Mid-Winter Celtic Festival

story 1The forecast is frigid for Regina, Saskatchewan this weekend – temperatures are expected to hover from -14 to -27 Celsius – but the city’s annual Mid-Winter Celtic Festival, which begins tonight, is sure to bring some heat. Event director Iain MacDonald explains.

What are your roles and responsibilities with the event?
I am the organizer, and have been since about 1992-93. I book the entertainment, plan schedules, seek funding and sponsors, and occasionally do some performing.

What is the event’s core mandate?
The event is a fund- and profile-raiser for The City of Regina Pipe Band. It started as a fundraiser for the Regina Folk Festival in about 1990, and they decided to drop it after a couple of years, so the band picked it up, along with a local Celtic band called “Iron Brew” of which I was a part.  Over the years, it has served to be a connection between the pipe band and the wider Celtic community. We invite local bands, dance groups and associations to take part in the events, and we try to give them all profile on the Festival web site and at the “SaskTel Community Stage.”

How has it grown over time?
It got to be pretty big during what I would call “the Celtic wave” in the mid-to-late 1990s, and since has gone up and down according to who we have booked, and what opportunities exist for workshops and other events. This year is the biggest in awhile, with 3 nights of events and workshops and performance all day Saturday.

Who attends the gathering?
Local, southern-Sask people, and we often get visitors from Montana and North Dakota coming through. This year, we’ve had ceilidh and workshop bookings online from Alberta already. There is a mix of Scottish piping and dancing folks, Irish dancers, and lots of people interested in Celtic, roots and bluegrass music.

What can they expect to experience this year?
We have 3 great nights of music. Thursday is a concert called “A Feast of Fiddles” featuring Troy MacGillivray, Karrnnel Sawitsky, Gordon Stobbe and JJ Guy in concert at the Unitarian Centre in Regina. Friday night we have two shows: a free one at O’Hanlon’s Irish Pub in downtown Regina (after work); and then an informal session at The Knottted Thistle Pub in south Regina. Saturday from 11am-3pm we have a range of community performance groups playing on the SaskTel Community Stage in the main downtown shopping Centre, and also Cape Breton fiddling and ste-dance workshops with Wendy MacIsaac and Mairi Rankin at the Travelodge Hotel. Saturday night is “The Mid-Winter Ceilidh” and will feature Wendy and Mairi in concert together, plus The City of Regina Pipe Band and guests, and will finish off with “ceilidh tunes” from anyone willing to play!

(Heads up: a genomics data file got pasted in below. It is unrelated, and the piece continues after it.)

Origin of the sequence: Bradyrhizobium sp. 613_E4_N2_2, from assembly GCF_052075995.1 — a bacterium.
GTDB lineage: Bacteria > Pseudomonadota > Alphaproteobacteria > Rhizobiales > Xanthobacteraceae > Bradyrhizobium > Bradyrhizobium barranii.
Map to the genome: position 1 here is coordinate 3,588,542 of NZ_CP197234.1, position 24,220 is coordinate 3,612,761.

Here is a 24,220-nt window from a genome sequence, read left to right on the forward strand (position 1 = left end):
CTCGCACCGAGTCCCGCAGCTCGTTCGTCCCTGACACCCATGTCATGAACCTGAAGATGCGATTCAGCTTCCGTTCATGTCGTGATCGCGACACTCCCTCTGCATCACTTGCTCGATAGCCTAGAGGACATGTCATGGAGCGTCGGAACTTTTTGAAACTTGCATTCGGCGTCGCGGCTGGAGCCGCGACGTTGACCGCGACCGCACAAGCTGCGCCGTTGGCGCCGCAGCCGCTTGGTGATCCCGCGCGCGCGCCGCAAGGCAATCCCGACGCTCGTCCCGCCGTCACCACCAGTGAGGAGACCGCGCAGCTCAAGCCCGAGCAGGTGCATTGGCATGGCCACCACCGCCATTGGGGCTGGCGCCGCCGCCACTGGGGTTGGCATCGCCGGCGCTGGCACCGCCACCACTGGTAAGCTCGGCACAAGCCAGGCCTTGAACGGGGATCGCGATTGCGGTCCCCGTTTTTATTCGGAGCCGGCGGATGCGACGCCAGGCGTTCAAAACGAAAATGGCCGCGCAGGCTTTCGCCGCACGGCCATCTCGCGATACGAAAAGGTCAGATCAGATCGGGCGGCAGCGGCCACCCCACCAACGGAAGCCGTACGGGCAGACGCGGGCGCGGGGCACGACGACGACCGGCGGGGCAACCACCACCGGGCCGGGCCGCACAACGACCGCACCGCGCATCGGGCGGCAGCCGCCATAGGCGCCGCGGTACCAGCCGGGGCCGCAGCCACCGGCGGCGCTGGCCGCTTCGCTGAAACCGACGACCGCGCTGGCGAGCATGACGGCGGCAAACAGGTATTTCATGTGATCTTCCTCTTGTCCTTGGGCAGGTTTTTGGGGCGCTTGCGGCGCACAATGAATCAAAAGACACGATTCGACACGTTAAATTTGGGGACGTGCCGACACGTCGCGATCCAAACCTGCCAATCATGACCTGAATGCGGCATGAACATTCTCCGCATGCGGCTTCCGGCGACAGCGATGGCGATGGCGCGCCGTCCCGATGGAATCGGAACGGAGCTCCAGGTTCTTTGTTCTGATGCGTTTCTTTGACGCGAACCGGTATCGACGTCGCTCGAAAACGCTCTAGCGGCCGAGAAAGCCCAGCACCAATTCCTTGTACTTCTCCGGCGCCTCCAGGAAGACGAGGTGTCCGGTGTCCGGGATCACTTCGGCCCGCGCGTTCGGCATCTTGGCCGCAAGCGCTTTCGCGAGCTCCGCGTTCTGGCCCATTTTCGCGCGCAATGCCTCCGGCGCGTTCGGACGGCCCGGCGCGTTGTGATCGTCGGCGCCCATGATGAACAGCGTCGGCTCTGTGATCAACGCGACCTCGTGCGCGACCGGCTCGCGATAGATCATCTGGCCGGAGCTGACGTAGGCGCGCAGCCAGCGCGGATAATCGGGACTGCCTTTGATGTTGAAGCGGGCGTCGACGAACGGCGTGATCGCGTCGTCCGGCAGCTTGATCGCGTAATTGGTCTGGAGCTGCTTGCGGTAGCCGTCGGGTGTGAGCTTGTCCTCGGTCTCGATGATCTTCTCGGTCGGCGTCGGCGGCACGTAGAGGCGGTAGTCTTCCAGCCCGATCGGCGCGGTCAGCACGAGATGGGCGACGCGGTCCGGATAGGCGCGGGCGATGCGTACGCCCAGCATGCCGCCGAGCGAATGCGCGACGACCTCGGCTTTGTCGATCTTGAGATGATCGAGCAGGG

Why is it an important event for the Celtic community there?
This is a long-established winter festival that brings together a lot of diverse groups, and also provides a community performance outlet for local Celtic groups to develop membership and interest in Celtic arts.

What are the plans for the event in the years ahead?
It’s always year-to-year. The main plan would be to develop a wider planning committee so that the organization can be spread out a bit, and allow the Festival to take advantage of a wider range of ideas and experience.

Is enough being done to preserve and promote Celtic culture?
I think people do what they can. What is going to be really important in the future is to develop really good youth programs for music and dance to keep things going. Right now there is in general a large focus on adult learning and participation, which is great too, but I think the future depends on more kids getting deeply involved, especially in pipe bands and music generally.

What can we be doing better?
I’d like to see more programs available for youth, and one venue for this might be by partnering with schools.